Opinion

Thought for the day: Share the love, not the viruses

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Secure your broadband internet connection, or your machine could have consequences on other internet users, warns Simon Moores.

 

 

 

“I’m confused,” said the man from Microsoft, as a young woman in the audience pressed an invitation to an evening of "sensual art" into his hands.

This was an evening event to mark the launch of Ecademy’s Microsoft .net club and the guest of honour was Microsoft’s Scott Charney, the company’s chief trustworthy computing strategist. 

The Ecademy network strikes me as an unusual place to launch a Microsoft club of any kind, but Jonathan Greensted, whose idea it is, constantly reminded the audience that he runs a company called Sentient which has been doing “clever stuff with Microsoft enterprise software for the past 10 years”.

Greensted, I suspect, is a bit of a Microsoft fan, and there were hidden clues in his speech.

“I love Microsoft software, I love Microsoft, and Microsoft has been very good to me. The Microsoft and .net club is a place for me to share the love around," he said.

“Where Windows NT 3.1 truly sucked, 10 years on we now have Windows Server 2003 which is earth shatteringly and gobsmackingly brilliant.”

At this point, we might have expected Scott Charney to pop out of a cake, but instead he delivered an amusing and well-oiled speech on Microsoft’s plans for the future of trustworthy computing. One analogy in particular captured my attention.

“Should we turn on firewalls or make Windows update mandatory?” he asked. He then contrasted the debate that is raging around information security with that which surrounds smoking in public places.

Smoking, he pointed out, has direct and indirect costs and the cost of healthcare is one of these. You have the right to smoke, to kill yourself, but not your neighbour. It was not so long ago that people could smoke freely on aircraft and trains and restaurants, until a link was discovered between passive smoking and cancer.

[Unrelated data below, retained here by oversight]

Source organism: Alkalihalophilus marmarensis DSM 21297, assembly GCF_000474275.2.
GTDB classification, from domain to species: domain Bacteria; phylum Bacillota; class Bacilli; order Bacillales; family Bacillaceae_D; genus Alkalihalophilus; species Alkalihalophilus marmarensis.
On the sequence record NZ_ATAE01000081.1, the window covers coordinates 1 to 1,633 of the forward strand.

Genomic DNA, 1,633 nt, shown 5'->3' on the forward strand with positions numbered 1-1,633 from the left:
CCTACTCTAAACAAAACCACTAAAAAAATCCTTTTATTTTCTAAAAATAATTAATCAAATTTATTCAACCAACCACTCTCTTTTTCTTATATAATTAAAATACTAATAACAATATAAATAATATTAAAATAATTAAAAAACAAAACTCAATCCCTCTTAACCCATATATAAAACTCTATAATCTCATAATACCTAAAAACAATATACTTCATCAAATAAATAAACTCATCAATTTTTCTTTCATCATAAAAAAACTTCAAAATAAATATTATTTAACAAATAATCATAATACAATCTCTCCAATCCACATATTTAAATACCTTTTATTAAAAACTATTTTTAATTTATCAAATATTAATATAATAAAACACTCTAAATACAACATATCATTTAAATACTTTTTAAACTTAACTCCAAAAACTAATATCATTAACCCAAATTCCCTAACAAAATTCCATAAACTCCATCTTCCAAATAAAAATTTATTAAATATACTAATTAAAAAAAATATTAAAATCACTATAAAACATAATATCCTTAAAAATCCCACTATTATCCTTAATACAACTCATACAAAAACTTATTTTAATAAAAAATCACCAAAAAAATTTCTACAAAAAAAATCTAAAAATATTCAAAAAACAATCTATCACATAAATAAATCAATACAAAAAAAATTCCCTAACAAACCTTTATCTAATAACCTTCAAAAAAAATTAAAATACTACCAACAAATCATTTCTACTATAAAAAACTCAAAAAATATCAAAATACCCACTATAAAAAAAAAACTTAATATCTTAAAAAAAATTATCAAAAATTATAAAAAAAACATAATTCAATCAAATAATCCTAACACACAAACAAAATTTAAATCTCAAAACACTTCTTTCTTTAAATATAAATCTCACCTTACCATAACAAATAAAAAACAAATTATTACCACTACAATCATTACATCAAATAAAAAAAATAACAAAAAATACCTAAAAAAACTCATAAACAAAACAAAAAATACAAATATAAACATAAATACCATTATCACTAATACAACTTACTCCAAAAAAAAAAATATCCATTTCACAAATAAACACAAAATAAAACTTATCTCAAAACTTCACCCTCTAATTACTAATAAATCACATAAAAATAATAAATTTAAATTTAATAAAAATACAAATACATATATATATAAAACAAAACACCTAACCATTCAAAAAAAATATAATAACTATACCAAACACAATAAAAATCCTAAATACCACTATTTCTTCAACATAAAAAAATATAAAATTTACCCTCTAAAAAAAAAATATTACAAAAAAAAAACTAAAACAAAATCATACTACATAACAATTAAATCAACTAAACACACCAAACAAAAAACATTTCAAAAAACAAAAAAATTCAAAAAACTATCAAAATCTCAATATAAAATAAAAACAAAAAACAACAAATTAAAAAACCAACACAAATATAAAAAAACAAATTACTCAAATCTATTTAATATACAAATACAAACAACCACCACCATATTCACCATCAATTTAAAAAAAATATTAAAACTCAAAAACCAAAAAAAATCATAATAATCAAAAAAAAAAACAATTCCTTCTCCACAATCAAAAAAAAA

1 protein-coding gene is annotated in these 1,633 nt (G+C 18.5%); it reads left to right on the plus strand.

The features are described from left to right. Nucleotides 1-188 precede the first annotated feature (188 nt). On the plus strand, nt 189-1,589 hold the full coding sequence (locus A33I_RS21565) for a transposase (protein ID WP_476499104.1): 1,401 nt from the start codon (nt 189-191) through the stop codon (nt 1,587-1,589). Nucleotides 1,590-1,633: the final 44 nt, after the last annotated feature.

There is a parallel with that and the internet today, argues Charney. Until very recently, most PC’s connected to the internet were using dial-up connections. It was up to you whether you chose to switch on the firewall or use antivirus software and, if you didn't, then the consequences of not doing so were yours alone.

Today, says Charney, it’s a different matter. So many of us, two million in the UK alone, are connected to the internet over broadband.

Broadband is different because it acts as a platform for attacks on other people through open relays and open proxies, and as a result, like the risk of passive smoking, a failure to take reasonable security precautions on your own machine can present direct or indirect consequences on another internet user.

Charney has an interesting point. BT has given me an off-the-record figure for the number of broadband-related problems of this kind they have been dealing with and it’s not healthy.

Microsoft, says Charney, recognises that it has to rethink the social issues that confront an online society and how a new social fabric can be recreated around a safer internet.

A good start would be much better patch management, and Charney promises that by the end of the year a much improved solution to the problem of dealing with so many security updates.

What do you think?

Has broadband caused you extra security headaches? Tell us in an e-mail >>  ComputerWeekly.com reserves the right to edit and publish answers on the website. Please state if your answer is not for publication.

Setting the world to rights with the collected thoughts and opinions of leading industry analyst Dr Simon Moores of Zentelligence.

Acting globally, Zentelligence (Research) advises governments, suppliers, business and the media on the evolution, application and delivery of leading-edge technologies and specialises in the areas of eGovernment and information security.

For further information on Zentelligence and its research, presentation and analyst services visit www.zentelligence.com

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This was first published in September 2003

 

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